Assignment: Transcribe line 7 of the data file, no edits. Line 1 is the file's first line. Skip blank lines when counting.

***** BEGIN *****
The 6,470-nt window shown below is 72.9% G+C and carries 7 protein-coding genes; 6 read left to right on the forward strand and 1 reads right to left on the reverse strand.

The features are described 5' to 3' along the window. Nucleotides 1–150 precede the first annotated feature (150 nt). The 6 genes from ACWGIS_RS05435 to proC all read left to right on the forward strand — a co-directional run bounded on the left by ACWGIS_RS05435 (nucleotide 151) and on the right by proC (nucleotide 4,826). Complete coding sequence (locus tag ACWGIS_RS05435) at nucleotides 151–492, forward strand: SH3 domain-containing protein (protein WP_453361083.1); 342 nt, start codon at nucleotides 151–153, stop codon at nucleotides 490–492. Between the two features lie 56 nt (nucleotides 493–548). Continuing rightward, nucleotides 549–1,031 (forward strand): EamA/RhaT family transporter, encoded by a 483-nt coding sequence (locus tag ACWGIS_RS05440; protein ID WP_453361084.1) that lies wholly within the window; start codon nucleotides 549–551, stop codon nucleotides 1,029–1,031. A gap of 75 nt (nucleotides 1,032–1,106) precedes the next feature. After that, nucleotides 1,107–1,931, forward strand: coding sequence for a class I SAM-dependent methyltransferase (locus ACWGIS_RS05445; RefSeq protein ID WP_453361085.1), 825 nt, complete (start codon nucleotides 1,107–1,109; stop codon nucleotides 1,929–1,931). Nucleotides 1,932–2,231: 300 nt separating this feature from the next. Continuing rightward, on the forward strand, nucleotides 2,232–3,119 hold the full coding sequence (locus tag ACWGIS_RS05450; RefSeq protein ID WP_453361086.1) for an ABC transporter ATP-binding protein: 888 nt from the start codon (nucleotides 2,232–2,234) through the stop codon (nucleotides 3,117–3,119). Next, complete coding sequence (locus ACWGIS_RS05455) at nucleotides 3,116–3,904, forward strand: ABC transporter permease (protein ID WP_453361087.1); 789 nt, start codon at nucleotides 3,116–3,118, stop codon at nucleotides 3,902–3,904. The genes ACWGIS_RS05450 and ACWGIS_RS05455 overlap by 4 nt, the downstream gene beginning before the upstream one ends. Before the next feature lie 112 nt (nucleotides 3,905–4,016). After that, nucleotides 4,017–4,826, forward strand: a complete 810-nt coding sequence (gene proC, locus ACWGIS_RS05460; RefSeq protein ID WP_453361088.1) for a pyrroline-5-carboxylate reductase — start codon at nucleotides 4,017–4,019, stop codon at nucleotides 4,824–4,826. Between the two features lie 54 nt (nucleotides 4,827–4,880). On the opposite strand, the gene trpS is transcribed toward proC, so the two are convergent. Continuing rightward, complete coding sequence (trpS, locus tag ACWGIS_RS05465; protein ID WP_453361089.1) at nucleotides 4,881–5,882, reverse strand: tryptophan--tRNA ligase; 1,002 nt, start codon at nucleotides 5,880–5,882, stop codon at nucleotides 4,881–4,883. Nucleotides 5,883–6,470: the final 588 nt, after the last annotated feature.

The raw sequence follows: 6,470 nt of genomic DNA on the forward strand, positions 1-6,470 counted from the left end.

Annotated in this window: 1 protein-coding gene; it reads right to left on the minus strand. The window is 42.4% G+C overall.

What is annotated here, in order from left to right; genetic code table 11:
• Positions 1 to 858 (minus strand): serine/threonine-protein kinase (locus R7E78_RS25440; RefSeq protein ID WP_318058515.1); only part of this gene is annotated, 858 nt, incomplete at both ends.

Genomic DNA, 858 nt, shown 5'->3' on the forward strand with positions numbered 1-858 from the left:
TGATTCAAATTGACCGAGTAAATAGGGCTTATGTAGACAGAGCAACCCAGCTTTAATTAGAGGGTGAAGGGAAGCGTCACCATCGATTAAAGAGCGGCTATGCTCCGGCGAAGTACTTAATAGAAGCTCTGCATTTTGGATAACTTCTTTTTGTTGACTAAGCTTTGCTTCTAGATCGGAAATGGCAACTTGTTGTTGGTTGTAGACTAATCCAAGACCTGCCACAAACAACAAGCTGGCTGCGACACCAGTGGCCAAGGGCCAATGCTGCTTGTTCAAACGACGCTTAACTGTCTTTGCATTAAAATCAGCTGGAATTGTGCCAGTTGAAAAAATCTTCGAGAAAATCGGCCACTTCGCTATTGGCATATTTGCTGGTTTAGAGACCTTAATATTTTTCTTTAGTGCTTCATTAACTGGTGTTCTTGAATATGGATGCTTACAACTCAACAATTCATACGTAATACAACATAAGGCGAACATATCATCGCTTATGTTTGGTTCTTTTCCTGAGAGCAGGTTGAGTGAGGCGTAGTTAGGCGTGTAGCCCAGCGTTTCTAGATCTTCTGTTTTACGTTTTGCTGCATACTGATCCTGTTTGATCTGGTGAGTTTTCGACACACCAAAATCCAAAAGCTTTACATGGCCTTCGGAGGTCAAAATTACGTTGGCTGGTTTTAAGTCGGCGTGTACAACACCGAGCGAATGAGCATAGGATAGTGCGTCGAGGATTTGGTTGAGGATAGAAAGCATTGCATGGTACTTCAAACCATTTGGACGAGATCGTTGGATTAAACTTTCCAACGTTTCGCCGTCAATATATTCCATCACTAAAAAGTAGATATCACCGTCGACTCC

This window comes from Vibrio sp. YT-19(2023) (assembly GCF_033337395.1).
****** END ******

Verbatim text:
Genomic DNA, 858 nt, shown 5'->3' on the forward strand with positions numbered 1-858 from the left: